Second Class: Custodial Parent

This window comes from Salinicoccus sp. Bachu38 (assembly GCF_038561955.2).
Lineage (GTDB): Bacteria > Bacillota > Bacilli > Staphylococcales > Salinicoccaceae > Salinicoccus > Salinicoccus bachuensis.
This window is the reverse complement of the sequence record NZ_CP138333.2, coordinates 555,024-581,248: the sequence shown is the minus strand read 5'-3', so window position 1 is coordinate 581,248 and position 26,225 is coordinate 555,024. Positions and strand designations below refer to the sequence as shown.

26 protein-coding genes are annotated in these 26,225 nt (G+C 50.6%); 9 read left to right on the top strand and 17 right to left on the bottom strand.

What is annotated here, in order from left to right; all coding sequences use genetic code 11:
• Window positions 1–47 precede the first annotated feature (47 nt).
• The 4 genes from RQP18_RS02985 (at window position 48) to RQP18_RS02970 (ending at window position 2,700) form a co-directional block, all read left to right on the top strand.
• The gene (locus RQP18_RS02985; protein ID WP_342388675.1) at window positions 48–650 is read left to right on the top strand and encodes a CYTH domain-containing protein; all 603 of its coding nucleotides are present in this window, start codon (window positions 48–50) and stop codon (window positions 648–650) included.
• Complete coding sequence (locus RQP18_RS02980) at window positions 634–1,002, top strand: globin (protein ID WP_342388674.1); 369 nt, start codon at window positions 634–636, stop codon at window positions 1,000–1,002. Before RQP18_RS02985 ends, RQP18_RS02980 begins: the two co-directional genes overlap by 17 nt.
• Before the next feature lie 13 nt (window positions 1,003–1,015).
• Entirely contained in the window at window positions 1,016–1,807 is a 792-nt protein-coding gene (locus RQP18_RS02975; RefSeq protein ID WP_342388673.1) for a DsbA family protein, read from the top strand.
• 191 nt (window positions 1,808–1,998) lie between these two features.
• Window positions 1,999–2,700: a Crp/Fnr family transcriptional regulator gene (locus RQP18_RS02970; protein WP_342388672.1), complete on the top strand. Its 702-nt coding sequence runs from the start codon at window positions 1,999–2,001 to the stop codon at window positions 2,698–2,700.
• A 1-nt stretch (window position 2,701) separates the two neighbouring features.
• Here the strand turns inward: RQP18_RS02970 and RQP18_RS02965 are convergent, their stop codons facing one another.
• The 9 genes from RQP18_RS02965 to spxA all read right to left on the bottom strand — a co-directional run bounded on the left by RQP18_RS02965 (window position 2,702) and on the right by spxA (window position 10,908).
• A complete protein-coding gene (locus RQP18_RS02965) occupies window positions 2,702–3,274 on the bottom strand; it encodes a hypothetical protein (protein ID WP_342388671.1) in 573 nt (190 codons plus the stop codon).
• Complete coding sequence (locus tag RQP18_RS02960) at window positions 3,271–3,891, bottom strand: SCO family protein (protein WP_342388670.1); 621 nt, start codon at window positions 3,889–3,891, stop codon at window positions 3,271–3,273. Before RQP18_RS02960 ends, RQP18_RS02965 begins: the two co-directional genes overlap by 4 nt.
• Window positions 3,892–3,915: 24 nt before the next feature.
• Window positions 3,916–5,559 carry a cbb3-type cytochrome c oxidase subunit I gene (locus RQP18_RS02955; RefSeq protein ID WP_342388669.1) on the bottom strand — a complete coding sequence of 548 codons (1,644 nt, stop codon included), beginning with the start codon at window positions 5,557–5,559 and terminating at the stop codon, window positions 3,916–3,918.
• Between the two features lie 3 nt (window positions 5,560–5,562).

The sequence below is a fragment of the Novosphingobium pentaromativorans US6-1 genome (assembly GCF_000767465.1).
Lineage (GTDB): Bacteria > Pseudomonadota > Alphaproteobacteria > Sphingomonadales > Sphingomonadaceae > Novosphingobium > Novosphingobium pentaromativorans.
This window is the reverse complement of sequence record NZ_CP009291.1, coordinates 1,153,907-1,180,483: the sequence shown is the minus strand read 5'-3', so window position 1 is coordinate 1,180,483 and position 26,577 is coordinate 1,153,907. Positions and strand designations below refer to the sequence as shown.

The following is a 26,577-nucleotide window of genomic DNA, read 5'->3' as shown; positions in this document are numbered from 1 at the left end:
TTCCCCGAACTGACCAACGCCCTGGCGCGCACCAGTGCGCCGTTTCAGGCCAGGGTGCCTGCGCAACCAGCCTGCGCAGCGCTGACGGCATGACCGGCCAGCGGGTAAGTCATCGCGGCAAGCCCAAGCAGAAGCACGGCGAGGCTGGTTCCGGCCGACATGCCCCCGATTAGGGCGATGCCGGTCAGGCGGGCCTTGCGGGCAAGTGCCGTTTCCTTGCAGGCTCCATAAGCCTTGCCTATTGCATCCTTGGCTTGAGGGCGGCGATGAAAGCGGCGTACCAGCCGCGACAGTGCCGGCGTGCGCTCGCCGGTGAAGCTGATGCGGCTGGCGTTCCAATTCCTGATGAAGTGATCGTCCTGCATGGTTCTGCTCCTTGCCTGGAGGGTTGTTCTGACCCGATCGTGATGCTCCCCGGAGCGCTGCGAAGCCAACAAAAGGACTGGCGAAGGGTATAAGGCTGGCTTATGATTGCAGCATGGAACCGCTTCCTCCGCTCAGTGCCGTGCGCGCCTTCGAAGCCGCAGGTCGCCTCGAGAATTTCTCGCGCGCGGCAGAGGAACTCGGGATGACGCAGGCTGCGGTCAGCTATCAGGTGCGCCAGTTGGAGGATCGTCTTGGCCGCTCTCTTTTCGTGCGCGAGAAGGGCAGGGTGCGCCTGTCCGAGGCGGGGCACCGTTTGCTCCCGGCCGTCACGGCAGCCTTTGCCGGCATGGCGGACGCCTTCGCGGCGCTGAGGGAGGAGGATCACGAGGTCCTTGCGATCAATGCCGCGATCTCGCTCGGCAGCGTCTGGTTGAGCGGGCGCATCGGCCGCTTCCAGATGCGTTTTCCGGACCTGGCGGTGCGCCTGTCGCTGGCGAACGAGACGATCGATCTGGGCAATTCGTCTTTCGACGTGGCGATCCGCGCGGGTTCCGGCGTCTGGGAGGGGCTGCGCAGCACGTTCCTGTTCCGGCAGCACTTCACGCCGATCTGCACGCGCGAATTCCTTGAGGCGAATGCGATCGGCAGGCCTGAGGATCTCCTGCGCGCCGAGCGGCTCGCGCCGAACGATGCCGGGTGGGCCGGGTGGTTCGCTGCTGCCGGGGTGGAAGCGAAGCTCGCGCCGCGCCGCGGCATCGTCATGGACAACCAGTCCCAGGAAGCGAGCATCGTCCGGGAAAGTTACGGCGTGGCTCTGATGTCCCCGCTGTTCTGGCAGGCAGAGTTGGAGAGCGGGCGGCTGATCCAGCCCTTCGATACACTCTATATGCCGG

This is the one that gets the rewards. The gain the right to control a chunk of the other parents income. They are given the benefit of the doubt in all child rearing decisions. They are allowed to alter schedules without consulting the other parent, and the worst that will happen is the court will tell them to not do that anymore. The custodial parent has very few consequences for not living up to their part of the bargain. The court doesn’t really want to hear the arguments between the parents, so they have a tendency to just give the custodial parent broad sweeping authority over the kids for expediency’s sake. Sadly the court stepped in to begin with and took away parental rights from one parent, and then they don’t want to deal with the consequences. It would be nice if parental rights weren’t stepped on for the sake of practicality. What is worse is these decisions are made by the court while the parents are at their worst. They generally haven’t had a chance to get their feet under them, and the end result is the animosity between the parents is prolonged, and rarely has a chance to heal. It is only natural that if one parent has all the financial resources available and the majority of the time with the children that they will make most of the decisions regarding the children. Its not right. The Supreme Court of the United States has upheld that being married or not has no effect on your parental rights, so who are these family courts to decide to how to divvy up the parental rights for expediency. Who are they to decide that one parent has lost their protections, their civil rights.